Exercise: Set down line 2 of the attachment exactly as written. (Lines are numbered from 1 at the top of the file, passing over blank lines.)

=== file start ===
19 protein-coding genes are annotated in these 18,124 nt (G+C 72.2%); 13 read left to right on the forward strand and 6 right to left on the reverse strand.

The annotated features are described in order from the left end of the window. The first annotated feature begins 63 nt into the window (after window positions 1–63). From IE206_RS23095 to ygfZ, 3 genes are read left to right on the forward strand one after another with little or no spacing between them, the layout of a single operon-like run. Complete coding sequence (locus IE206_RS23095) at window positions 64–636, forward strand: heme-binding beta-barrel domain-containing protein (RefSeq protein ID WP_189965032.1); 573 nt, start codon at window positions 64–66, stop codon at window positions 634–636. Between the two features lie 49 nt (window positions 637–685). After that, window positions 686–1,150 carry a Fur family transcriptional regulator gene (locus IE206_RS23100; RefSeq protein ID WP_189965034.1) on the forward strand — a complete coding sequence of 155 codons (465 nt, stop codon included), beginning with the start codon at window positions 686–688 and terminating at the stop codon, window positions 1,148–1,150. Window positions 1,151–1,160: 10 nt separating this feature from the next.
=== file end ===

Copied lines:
The annotated features are described in order from the left end of the window. The first annotated feature begins 63 nt into the window (after window positions 1–63). From IE206_RS23095 to ygfZ, 3 genes are read left to right on the forward strand one after another with little or no spacing between them, the layout of a single operon-like run. Complete coding sequence (locus IE206_RS23095) at window positions 64–636, forward strand: heme-binding beta-barrel domain-containing protein (RefSeq protein ID WP_189965032.1); 573 nt, start codon at window positions 64–66, stop codon at window positions 634–636. Between the two features lie 49 nt (window positions 637–685). After that, window positions 686–1,150 carry a Fur family transcriptional regulator gene (locus IE206_RS23100; RefSeq protein ID WP_189965034.1) on the forward strand — a complete coding sequence of 155 codons (465 nt, stop codon included), beginning with the start codon at window positions 686–688 and terminating at the stop codon, window positions 1,148–1,150. Window positions 1,151–1,160: 10 nt separating this feature from the next.